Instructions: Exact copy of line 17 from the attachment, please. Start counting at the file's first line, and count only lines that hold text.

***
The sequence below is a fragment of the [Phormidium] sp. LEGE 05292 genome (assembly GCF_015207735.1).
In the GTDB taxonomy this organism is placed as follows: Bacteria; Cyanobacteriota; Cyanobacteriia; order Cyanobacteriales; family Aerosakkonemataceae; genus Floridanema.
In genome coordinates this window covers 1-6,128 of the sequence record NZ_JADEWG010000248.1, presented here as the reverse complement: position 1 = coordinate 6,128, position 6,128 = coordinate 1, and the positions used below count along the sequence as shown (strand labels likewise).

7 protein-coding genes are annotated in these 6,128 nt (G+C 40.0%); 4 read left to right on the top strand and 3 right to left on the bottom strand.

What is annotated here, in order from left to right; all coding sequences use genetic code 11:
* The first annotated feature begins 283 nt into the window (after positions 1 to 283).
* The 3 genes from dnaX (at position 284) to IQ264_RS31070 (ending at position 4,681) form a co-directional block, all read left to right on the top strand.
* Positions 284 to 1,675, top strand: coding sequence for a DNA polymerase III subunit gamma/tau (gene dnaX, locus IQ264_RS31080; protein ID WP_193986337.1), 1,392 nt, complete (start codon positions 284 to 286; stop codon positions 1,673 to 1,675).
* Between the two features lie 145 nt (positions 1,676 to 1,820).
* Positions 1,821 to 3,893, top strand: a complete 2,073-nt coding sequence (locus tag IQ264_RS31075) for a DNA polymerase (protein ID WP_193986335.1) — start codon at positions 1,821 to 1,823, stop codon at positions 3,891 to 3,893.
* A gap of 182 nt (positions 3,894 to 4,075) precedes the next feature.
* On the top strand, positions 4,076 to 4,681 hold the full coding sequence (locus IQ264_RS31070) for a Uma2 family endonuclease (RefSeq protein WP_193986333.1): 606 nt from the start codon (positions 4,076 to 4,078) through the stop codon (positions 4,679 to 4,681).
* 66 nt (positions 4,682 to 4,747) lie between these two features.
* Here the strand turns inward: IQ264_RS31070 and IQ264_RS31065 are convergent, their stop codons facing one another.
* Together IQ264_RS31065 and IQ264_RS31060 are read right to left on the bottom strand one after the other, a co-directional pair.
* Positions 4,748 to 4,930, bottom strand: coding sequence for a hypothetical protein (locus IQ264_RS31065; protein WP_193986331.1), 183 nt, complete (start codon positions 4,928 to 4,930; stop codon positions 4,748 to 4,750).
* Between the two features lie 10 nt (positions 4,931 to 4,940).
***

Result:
* Between the two features lie 10 nt (positions 4,931 to 4,940).